Our curation team might give the birthday approach a try for the first few weeks or months, monitoring traffic. If it's consistently popular, then it becomes a daily routine. If not, we try something else. Even if it's a daily routine, you can vary it depending on the news flow. The curation I compiled for today's birthdays took about half an hour, if that, pulling in bios and video clips of three people and a link to a celebrity-birthday site that listed more. On a slow day, you might pull in more clips. On a busy day, you could feature one and link to the longer list.

Birthdays aren't the only possibility for daily curation projects. You could do a daily "top of the news" curation that rounds up the biggest stories of the day at particular times: Maybe an early-morning roundup for people starting their day, a midday roundup for people checking the web on their lunch hours and an evening tablet-designed version. (Of course, since our newsrooms serve four different time zones, the top-of-the-news product could be continuously updated.)

Or you could do daily roundups on a number of topics: sports, health, education, humour, etc. If the birthdays catch on, we might try some other daily curations that reflect traditional newspaper content: linking to comics, horoscopes, games, puzzles and advice. Or we might do a more digital roundup, linking to or embedding clips from the previous night's comedy shows. Popularity will be the key to which roundups become worth daily attention.

Vetting, verifying and correcting

Curators should be as skeptical as reporters. Because a curation team isn't breaking any stories, curators should be cautious and transparent in using content that has not been confirmed.

We've had two great examples this year of stories where false reports could have presented traps for a curation team: the premature reports of the death of Joe Paterno and the erroneous reports by CNN and Fox, jumping prematurely to conclusions about the Supreme Court's health care ruling.

In both cases, a curation team compiling reports from other media would be vulnerable to passing along those errors. A curation team should react quickly to the news, but doesn't have to react instantly to the first reports.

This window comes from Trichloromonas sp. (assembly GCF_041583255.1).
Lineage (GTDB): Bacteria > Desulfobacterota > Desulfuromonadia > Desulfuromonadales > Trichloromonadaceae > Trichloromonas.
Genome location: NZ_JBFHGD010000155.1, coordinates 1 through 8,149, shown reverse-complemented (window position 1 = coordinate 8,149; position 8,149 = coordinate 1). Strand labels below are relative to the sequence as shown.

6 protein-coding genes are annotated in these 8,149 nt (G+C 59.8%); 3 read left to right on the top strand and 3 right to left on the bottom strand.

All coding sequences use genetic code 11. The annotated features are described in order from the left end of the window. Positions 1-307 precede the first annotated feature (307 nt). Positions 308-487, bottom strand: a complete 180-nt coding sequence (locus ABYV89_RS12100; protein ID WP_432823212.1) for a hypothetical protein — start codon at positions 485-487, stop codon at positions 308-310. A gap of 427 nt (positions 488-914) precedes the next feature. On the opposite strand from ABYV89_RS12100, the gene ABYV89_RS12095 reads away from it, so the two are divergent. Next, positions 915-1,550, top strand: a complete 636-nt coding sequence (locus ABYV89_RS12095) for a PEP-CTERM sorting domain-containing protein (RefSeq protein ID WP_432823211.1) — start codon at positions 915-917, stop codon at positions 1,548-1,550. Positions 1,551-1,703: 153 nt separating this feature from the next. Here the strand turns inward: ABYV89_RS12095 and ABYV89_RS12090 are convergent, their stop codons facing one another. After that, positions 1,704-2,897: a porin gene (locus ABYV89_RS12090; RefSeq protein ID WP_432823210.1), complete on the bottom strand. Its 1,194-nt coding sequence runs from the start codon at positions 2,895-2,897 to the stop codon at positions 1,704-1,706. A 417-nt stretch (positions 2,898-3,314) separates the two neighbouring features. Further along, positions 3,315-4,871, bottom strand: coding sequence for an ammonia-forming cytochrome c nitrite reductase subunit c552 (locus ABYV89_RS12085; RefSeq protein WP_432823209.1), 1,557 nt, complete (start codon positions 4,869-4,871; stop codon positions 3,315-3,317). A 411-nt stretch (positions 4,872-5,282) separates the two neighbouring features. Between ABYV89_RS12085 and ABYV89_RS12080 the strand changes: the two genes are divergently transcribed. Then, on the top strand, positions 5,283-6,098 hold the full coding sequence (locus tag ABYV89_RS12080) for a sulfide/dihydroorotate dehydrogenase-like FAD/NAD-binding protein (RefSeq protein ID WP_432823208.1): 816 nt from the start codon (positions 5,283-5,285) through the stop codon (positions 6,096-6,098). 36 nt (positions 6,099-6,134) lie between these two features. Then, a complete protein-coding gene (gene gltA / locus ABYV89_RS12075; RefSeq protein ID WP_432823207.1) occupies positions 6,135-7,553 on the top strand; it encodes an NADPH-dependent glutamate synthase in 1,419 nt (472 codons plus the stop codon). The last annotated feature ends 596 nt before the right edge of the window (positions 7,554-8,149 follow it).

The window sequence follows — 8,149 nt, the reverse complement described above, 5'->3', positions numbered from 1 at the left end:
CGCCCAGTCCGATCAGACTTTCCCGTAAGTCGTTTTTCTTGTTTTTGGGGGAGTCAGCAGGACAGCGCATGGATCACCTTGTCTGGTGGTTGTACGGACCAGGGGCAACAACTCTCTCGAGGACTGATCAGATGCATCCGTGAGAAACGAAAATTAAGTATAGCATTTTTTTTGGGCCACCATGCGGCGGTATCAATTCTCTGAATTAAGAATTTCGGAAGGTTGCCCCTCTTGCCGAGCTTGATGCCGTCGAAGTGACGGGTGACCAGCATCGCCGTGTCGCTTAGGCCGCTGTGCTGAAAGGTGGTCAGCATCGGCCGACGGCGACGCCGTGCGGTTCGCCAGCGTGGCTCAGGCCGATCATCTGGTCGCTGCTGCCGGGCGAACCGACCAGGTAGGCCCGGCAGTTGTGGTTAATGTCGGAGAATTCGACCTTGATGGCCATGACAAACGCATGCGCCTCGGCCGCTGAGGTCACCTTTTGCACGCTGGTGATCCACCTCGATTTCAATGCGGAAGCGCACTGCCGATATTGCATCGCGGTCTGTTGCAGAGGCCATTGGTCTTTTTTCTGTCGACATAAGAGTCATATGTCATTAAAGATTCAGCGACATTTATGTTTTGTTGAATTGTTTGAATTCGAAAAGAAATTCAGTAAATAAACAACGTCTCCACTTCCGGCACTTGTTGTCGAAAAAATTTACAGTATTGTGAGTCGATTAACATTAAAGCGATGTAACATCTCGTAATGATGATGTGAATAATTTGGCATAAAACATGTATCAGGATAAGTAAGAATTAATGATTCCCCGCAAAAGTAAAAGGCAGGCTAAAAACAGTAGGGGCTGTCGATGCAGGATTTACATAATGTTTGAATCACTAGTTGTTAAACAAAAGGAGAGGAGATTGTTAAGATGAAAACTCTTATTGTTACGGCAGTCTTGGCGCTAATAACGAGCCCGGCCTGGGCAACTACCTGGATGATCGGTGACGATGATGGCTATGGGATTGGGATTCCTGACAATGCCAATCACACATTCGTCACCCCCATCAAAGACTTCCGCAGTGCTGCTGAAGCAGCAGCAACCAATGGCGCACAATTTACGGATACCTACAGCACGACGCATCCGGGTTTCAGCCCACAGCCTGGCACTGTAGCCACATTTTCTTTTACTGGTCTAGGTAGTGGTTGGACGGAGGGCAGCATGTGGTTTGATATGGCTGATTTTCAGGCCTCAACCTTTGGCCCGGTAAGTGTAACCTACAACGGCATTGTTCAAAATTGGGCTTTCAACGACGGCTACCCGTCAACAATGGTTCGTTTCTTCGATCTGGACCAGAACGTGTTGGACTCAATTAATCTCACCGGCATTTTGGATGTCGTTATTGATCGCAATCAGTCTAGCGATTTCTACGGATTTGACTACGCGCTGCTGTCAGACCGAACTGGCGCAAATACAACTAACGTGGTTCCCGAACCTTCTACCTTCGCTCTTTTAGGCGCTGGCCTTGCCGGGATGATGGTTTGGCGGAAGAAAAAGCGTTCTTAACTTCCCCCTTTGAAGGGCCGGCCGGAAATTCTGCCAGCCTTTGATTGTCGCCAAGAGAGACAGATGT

In the Paterno case, some news sites were reporting his death, but the news site that had been leading the way in coverage of the controversy that led to his resignation - the Patriot-News of Harrisburg, Pa. - was not reporting the death. In such a case, we should not just report the death. We should take one of two approaches:

1. Report that some sites had reported the death, but note that other leading sources, such as the Patriot-News, the Associated Press and the Digital First newsroom that was covering the story closely, the York Daily Record, were not yet reporting the death, and it had not been announced officially by the family, the university or the hospital.

2. Seek independent confirmation of the reports of his death. In such a case, our curators probably would not have had good enough sources to get immediate answers. But by waiting until we could confirm, we would soon have seen the reports, shortly after the false report, about the family's statement that Paterno was still alive, or would have received the statement ourselves.

In the case of the Supreme Court ruling, an effective curation team would have watched multiple sources for the first reports about the ruling and would have seen right away that SCOTUSblog was reporting a different conclusion than CNN and Fox. That confusion would be enough to either report that initial reports were conflicting or to wait a little longer to sort out the conflicts.

In either case, if the curation team decides something merits passing along, they want to attribute, hedge, place stories in context and avoid jumping to conclusions.

For instance, it wouldn't be inaccurate to report that Penn State athletes received an email saying Paterno was dead (they did; it was bogus) and that you were seeking confirmation. And it wouldn't be inaccurate to report that Chief Justice John Roberts said the Constitution's commerce clause didn't allow the individual mandate of the Affordable Care Act (he did) and that you were awaiting further information about the ruling's conclusion as reporters finished reading the Supreme Court's opinions. But it was inaccurate to report that Paterno was dead and that the Supreme Court overturned the health care reform law.

Our curation team is going to make errors. All journalists do. We will correct them quickly and transparently, acknowledging even small errors and explaining major ones.

Content to curate

Curators need to curate a variety of content: news reports, blogs, tweets, videos, photos. Many of the best curations will combine different types of content.

Source: emediavitals